Skiltetræf - Collectorsmeeting - Schildertreff
SKILTETRÆFFET 2016 er afholdt.
Næste skiltetræf bliver formodentlig afholdt i 2018 - enten forår eller efterår.
- For 6. gang blev der afholdt samlertræf for emaljeskiltesamlere og andre med interesse for historisk reklame - det foregik lørdag den 8. okt. 2016 i Nærum, København, Denmark.
SE BILLEDER FRA 2016:
Foto af Bjarne fra skiltetræffet 2011
Mr. ADAMAS and miss SOLO are two very beautiful and rare danish enamel signs!!
DR 1 var på besøg hele lørdagen i 2007 og optog TV-programmet: "Hvad er det værd"! Blev vist på DR 1 d 10. april 2007.
The National danish Television were there the whole Saturday in 2007 making a TV-program.
See Video Clip from 2007: http://www.123hjemmeside.dk/emaljeskilte/2089455
Picture 4. Adamas is danish - from 1928.
John Juhler Hansen, 7100 Vejle.
Bjarne Mortensen, 2900 Hellerup
Picture 2. DANIA from: skiltesamler.dk
Picture 6. The KAWO-lady is our own, from the year of 1935.
Picture 3. TUBORG BOY BEER 'BEBA' from 1929.
Er du vild mand, hvor er den racistisk! Lille sort Boy åbner øl for store hvide Bwana...! huuuuuuu
Picture 5. Gunard White Star Line. Belongs to mr. Hausner.
Picture 1. From GADENS BLIKFANG
In Denmark, enamelled posters made their appearance somewhat later than in Britain. The earliest mass produced enamelled advertising poster in Denmark dates from 1893. But it was not until after the year 1900 that enamelled posters gained a real foothold. Their breakthrough came with the British firm of Reckitt & Colman, which in 1901 established a Danish agency for its brands Brasso, Reckitt and Zebra. The firm supplied thousands of flat enamelled posters to Danish retailers. Before the First World War it were mostly foreign manufacturers of proprietary articles that supplied enamelled posters to Denmark, particularly for chocolate and technical products such as bicycles.
During the First World War Danish companies began in earnest to exploit advertising by enamelled posters. It started with enamelled posters for breweries. The majority of the posters were manufactured in Germany, and the British enamel works never succeeded in conquering the Danish market. The German influence also meant that convex posters were the most common. After 1932 the convex enamelled posters were superseded by flat posters with turned-in edges. Most of the enamelled posters manufactured were of moderate size; thus only 20 per cent of the grand total of all different signs are larger than 80 x 50 centimetres.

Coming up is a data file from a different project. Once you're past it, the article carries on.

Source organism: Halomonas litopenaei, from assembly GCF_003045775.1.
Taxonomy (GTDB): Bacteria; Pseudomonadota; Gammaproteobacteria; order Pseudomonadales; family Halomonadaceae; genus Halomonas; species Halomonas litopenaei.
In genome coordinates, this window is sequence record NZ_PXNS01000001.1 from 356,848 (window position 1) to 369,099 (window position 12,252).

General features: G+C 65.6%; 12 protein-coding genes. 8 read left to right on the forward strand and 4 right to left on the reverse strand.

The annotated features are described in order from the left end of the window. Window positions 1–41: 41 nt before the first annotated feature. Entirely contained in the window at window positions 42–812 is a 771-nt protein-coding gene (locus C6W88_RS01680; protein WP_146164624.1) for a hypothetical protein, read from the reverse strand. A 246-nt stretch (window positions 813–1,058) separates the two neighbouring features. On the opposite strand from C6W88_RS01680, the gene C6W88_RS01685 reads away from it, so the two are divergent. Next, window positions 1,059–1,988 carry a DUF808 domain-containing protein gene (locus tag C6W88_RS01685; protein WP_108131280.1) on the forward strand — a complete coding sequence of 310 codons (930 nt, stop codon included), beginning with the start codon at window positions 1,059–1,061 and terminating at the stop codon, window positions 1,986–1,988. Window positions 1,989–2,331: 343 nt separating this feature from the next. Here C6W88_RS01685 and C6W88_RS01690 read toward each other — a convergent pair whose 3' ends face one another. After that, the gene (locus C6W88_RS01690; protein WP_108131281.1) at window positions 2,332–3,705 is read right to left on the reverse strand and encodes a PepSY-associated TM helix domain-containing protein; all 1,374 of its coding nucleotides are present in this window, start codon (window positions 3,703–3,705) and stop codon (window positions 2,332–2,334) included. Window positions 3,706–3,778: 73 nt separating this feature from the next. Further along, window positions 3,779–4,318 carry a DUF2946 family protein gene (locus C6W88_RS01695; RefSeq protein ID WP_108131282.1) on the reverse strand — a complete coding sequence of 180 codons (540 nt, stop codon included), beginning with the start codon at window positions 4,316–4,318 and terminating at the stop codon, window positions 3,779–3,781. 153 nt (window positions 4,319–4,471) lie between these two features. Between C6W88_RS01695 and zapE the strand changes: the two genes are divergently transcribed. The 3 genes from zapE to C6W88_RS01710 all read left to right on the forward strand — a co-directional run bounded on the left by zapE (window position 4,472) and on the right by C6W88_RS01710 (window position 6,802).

Denmark’s oldest enamelled advertising poster from 1893. In 1881, the Carlsberg Breweries had the Swastika registered as its trade mark. It is an old Nordic peace symbol which in 1933 was sullied as a symbol for Nazi-Germany and all it stood for with the “Aryan race”, “Lebensraum” and anti-Semitism.
Glud & Marstrand’s advertisement for their own enamelled posters, doubling as an advertisement for enamelled kitchenware.
In 1928, the Tuborg Brewery launched Boy Beer, a special beer for sale in the tropical parts of Latin America and Africa. Today, it would be politically very un-correct to name a product after a black person who was a servant and whose life was spent in seeing to the needs of the symbol of contemporary colonial power, a white person.
The best known of all Danish enamelled posters, Adamas Cigarettes from 1927. In the inter-war years, products in Denmark were often given English-sounding names. Today, this is a classic enamelled poster, known all over Europe.
The Cunard White Star Line carried many Danes to the United States and Canada. When the company placed the Queen Mary in service in 1936, this enamelled poster was made and displayed at 100 Danish agencies.
Two enamelled posters which 75 years ago were regarded as most indecent by evangelical circles. A lady dressed in a corset only and a gentleman in a bathroom with dangling bracers advertising razor blades. In 1937, the latter advertisement was stigmatized by a Conservative politician in the Danish Parliament as “nature pornography”.